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Monday Mom challenge: Stop the snark

Snark and sarcasm, it seems, have become a way of life. Too much a way of life, really. You may call it humor — and it is in some respects — but it’s becoming so overused that real, genuine and honest interaction is becoming harder and harder to come by! And is it really the respectful example you want to set for your kids? Didn’t think so. It’s time to stop the snark.

mother talking to teenage daughter

When things are obvious, ridiculous, silly or even normal, snark has become a way of life. Think about how often in a day you use snark or sarcasm to convey a feeling of disgust or ridicule wrapped up in “humor.”

How often do you use snark or sarcasm as a copout — instead of making the effort to offer kindness or constructive emotions whether to another adult or to your child? Snark and sarcasm are no excuse for poor communication and if you use them too much, it can be difficult for others to discern when you are conveying more genuine emotions.

Snark can hurt

Snarky comments can have their appropriate moments, but they can also hurt feelings. They wrap up very negative emotions in humor when humor isn’t always warranted — and neither is that negativity. Particularly when dealing with children, snarky comments can hurt. Kids don’t have the well-developed humor muscle that we do so they may not understand that you are trying to be funny.

When a situation is serious, snark can be just plain inappropriate. It may seem like a way to get out of a tough situation that you don’t quite know how to address, but it can just exacerbate the situation all around. You’ve “laughed” off something and those around you may be left confused and wondering why. What is obvious to you may not be obvious to them.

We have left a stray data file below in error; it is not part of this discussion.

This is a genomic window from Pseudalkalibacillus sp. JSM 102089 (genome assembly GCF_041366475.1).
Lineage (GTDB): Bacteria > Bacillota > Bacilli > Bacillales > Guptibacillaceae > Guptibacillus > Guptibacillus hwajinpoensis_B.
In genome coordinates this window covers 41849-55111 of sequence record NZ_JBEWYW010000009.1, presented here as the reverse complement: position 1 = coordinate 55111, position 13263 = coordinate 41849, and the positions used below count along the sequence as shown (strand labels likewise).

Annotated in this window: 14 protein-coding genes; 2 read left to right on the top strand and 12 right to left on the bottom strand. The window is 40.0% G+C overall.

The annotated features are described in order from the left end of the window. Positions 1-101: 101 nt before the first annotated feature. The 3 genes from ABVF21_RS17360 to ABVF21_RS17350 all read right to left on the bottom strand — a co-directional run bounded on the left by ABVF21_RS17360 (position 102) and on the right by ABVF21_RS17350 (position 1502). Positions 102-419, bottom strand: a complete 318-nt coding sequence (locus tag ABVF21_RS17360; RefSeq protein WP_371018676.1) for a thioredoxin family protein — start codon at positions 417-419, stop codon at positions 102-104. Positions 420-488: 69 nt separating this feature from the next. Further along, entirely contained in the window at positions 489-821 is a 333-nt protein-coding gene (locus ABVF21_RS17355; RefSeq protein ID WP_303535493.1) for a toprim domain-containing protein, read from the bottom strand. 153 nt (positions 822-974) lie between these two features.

The example of honesty

Instead of relying on snark and sarcasm, try being honest with yourself and your child and the adults around you and respond to situations honestly and with tact. Instead of, “Yeah, right!” try, “I’m not comfortable with this situation. How can we make it more comfortable for everyone?”

When your child asks for a cookie before dinner, why resort to snark when a simple, “We don’t eat dessert before meals,” will do? When your neighbor suggests an outlandish block party, your in-laws make comments about your son’s clothes or whatever it is, try not using snark and sarcasm for a while. Try using tact and honesty to strengthen the relationship rather than snark to dismiss the feelings of others.

Be kind

Cutting down the snark and sarcasm is essentially a return to kindness. You want people — friends and family alike! — to be kind to you, so be kind to them. You want your kids to be kind to others, so be kind to everyone as an example of that.

This isn’t to say that some snarky comments aren’t okay when you are out with your girlfriends for a dishy night on the town, but be far more judicious in your use of snark and sarcasm. You might find, if you are more careful about when and how you use snark, you will enjoy its (occasional) use even more and find it’s more effective when it is used.

Read more about communicating effectively

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